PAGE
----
Tiny microheaters that can prompt chemical changes in surrounding material may provide the means to more easily grow replacement tissue for injured patients and form the basis for medical sensors that could quickly detect pathogens, according to researchers at the University of Washington who are the first to demonstrate the process.
The key to the technique, according to Associate Professor Karl Böhringer in the UWs Department of Electrical Engineering, lies in temperature-driven changes in the material with which the less-than-one-millimeter-wide electric heaters are coated. Proteins stick to the material as its temperature rises, and release when it goes back down. That, according to Böhringer, opens the door to a wide array of possibilities.
"The proteins stick locally to the areas we heat, and we can stick cells to the proteins," he said. "This provides a relatively simple, low cost way of creating cell chips to run experiments and to create other useful devices."
Rob Harrill | EurekAlert!
ISFH-CalTeC is “designated test centre” for the confirmation of solar cell world records
16.01.2018 | Institut für Solarenergieforschung GmbH
A water-based, rechargeable battery
09.01.2018 | Empa - Eidgenössische Materialprüfungs- und Forschungsanstalt
What enables electrons to be transferred swiftly, for example during photosynthesis? An interdisciplinary team of researchers has worked out the details of how...
For the first time, scientists have precisely measured the effective electrical charge of a single molecule in solution. This fundamental insight of an SNSF Professor could also pave the way for future medical diagnostics.
Electrical charge is one of the key properties that allows molecules to interact. Life itself depends on this phenomenon: many biological processes involve...
At the JEC World Composite Show in Paris in March 2018, the Fraunhofer Institute for Laser Technology ILT will be focusing on the latest trends and innovations in laser machining of composites. Among other things, researchers at the booth shared with the Aachen Center for Integrative Lightweight Production (AZL) will demonstrate how lasers can be used for joining, structuring, cutting and drilling composite materials.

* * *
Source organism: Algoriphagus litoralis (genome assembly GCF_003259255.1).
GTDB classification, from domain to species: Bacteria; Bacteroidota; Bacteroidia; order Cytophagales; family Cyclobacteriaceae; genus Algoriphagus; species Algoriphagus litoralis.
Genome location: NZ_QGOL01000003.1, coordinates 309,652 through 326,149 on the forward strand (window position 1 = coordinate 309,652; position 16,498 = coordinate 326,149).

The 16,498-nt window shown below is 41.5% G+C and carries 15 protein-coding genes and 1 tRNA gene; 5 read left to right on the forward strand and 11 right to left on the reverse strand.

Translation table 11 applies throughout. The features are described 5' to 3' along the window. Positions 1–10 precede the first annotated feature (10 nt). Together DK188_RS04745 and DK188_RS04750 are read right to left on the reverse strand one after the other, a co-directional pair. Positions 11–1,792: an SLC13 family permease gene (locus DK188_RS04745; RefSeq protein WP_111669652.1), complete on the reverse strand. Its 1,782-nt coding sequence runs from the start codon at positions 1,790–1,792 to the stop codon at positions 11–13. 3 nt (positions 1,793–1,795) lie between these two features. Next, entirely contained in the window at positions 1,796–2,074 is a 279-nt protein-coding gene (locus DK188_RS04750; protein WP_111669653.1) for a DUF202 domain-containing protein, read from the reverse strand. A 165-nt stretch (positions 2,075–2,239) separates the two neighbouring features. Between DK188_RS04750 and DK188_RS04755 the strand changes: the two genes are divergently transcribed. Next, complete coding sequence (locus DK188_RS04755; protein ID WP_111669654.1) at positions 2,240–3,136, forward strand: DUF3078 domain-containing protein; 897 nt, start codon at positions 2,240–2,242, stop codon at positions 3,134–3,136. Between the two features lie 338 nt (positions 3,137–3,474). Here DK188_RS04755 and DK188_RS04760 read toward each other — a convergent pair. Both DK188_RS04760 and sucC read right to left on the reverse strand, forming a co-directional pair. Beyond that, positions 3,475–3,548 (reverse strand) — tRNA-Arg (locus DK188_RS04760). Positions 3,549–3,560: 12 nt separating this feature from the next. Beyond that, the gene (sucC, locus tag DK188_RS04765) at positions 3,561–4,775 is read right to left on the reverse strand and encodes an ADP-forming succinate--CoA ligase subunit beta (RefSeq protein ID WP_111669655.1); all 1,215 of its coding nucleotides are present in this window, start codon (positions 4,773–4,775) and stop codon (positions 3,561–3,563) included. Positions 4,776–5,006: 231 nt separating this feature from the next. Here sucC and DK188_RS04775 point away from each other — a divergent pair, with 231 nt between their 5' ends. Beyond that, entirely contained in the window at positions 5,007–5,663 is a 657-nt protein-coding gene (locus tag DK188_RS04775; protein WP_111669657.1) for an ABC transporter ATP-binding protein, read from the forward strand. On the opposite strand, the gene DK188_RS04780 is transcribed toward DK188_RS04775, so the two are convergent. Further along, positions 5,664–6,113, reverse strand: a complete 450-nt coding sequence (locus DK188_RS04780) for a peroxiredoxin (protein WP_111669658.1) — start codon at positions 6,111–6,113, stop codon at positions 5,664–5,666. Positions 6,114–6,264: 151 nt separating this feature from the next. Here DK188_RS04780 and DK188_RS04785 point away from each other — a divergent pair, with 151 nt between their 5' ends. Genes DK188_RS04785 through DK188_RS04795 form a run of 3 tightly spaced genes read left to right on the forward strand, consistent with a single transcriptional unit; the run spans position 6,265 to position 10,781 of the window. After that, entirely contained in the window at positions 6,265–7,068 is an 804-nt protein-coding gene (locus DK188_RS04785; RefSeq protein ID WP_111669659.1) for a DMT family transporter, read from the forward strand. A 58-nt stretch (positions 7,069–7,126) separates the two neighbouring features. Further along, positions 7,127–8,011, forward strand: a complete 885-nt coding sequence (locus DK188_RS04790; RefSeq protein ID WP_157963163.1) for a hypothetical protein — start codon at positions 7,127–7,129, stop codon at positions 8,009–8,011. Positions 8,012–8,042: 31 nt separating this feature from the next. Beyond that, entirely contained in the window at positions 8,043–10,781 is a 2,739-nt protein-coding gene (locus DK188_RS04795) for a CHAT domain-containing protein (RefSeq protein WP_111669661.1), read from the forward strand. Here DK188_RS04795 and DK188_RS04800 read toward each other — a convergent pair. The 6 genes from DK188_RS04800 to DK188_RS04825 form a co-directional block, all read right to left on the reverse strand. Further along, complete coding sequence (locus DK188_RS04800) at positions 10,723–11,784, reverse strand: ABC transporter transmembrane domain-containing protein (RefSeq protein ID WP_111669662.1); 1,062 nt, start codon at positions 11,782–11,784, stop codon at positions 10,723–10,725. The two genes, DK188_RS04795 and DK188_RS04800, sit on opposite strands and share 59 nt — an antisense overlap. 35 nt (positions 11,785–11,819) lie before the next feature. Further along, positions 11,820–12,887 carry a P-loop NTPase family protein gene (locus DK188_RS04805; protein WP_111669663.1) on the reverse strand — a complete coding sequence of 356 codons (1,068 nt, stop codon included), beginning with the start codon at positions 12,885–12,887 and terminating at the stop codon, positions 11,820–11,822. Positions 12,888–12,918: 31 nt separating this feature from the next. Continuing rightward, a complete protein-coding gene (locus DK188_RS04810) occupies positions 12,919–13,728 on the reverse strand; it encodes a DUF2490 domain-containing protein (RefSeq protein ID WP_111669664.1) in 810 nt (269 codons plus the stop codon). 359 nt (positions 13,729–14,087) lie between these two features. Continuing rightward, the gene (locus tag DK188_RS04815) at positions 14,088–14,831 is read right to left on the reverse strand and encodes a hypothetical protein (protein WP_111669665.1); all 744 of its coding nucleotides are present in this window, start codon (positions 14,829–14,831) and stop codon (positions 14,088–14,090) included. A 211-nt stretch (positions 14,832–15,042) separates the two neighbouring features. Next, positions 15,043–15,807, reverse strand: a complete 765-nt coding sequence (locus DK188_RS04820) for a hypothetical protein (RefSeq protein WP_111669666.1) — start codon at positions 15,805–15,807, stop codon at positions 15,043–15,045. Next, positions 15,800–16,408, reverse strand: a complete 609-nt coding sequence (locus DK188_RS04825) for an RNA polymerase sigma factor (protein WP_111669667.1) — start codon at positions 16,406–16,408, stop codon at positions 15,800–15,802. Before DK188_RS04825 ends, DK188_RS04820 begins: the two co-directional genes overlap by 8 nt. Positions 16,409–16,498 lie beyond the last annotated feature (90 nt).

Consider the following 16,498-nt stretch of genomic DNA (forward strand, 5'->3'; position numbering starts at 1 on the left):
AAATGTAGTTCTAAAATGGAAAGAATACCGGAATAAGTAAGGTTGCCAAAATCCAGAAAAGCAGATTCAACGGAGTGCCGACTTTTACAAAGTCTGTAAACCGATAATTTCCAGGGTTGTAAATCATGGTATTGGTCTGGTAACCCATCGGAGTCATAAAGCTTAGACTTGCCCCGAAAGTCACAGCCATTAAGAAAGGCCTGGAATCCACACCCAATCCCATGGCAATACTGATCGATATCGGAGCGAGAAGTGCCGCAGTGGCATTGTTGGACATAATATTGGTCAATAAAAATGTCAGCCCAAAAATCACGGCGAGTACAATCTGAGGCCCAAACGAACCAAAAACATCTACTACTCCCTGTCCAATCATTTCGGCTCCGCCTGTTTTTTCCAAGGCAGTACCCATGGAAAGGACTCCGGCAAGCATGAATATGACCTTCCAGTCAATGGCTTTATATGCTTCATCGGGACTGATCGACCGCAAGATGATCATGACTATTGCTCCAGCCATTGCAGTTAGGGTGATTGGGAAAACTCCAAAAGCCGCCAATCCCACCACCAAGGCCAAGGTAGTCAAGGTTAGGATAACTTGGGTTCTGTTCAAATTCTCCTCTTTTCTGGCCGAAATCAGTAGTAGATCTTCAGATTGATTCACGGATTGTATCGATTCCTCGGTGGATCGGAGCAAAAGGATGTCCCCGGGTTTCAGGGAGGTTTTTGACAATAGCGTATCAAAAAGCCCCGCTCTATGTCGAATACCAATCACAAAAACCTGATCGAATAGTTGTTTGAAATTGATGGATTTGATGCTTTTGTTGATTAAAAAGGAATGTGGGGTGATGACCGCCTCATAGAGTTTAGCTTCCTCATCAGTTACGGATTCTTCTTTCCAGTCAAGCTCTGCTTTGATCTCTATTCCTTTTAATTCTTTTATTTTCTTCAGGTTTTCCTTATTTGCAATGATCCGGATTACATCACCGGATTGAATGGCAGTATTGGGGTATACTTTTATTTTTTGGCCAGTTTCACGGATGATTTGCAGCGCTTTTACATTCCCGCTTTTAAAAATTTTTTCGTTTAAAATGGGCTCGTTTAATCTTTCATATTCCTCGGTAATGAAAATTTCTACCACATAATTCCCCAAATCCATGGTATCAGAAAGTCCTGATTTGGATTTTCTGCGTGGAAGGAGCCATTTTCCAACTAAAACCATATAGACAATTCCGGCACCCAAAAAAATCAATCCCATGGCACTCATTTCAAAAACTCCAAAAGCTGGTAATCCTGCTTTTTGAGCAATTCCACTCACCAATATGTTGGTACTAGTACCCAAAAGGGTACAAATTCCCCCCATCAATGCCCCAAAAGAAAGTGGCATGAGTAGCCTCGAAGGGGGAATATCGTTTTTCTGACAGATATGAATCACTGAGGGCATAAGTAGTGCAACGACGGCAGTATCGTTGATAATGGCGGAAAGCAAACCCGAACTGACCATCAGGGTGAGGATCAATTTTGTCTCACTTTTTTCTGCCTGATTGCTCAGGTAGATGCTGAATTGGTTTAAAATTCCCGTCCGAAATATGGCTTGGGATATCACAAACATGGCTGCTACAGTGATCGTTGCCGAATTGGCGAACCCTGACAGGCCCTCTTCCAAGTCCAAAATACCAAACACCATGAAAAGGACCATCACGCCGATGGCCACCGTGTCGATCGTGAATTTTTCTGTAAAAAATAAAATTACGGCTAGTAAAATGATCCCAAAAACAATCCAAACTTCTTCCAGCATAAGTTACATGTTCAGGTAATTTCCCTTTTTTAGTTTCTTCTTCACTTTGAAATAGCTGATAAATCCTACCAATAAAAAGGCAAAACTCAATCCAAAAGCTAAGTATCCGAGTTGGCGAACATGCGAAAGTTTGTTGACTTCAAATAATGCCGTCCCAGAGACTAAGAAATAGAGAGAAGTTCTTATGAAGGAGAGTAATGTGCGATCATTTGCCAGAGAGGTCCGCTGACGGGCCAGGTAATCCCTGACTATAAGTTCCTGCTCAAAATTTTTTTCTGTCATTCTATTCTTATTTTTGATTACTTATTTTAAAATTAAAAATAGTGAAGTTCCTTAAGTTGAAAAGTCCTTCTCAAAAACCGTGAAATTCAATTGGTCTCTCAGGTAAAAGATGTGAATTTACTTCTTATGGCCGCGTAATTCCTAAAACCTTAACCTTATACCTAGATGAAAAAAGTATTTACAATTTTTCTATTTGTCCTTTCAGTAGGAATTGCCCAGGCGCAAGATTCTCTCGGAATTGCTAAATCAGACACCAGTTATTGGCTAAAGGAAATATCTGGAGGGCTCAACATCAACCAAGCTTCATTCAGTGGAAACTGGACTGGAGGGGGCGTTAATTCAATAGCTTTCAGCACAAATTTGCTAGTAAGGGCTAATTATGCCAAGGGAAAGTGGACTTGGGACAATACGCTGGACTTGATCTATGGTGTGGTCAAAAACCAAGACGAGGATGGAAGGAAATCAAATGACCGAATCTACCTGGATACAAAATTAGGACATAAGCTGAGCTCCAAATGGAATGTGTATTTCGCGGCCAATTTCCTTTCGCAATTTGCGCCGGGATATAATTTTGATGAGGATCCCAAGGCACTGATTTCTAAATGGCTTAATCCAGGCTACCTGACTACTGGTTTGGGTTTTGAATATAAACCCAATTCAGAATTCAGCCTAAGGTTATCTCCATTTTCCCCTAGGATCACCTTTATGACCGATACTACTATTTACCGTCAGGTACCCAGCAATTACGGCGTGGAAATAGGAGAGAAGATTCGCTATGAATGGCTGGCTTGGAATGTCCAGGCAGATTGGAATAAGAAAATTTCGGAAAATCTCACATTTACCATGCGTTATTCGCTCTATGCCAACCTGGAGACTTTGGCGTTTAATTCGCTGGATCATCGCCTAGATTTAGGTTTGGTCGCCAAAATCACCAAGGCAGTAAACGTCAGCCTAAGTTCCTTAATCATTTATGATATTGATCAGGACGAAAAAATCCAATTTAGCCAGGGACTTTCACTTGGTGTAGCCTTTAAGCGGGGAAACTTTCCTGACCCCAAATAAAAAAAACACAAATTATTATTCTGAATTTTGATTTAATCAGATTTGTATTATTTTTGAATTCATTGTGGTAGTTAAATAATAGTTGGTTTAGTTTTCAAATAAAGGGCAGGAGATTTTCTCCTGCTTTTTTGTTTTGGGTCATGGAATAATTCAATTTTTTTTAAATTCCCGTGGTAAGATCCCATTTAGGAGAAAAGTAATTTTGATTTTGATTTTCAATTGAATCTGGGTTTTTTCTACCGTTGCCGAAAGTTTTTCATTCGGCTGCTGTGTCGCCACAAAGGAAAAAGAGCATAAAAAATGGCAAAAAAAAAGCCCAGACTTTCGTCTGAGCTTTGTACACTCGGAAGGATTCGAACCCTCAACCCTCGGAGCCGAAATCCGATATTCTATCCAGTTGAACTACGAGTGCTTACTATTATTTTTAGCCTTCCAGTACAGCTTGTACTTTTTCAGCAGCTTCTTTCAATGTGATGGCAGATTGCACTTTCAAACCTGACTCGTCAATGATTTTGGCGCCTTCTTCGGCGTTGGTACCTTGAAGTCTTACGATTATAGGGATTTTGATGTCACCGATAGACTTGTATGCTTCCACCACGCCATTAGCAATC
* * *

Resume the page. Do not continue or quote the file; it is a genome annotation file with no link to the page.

No other industry has attracted as much public attention to composite materials as the automotive industry, which along with the aerospace industry is a driver...
Scientists at Tokyo Institute of Technology (Tokyo Tech) and Tohoku University have developed high-quality GFO epitaxial films and systematically investigated their ferroelectric and ferromagnetic properties. They also demonstrated the room-temperature magnetocapacitance effects of these GFO thin films.
Multiferroic materials show magnetically driven ferroelectricity. They are attracting increasing attention because of their fascinating properties such as...
The oceans are the largest global heat reservoir. As a result of man-made global warming, the temperature in the global climate system increases; around 90% of...
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17.01.2018 | Ecology, The Environment and Conservation
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17.01.2018 | Awards Funding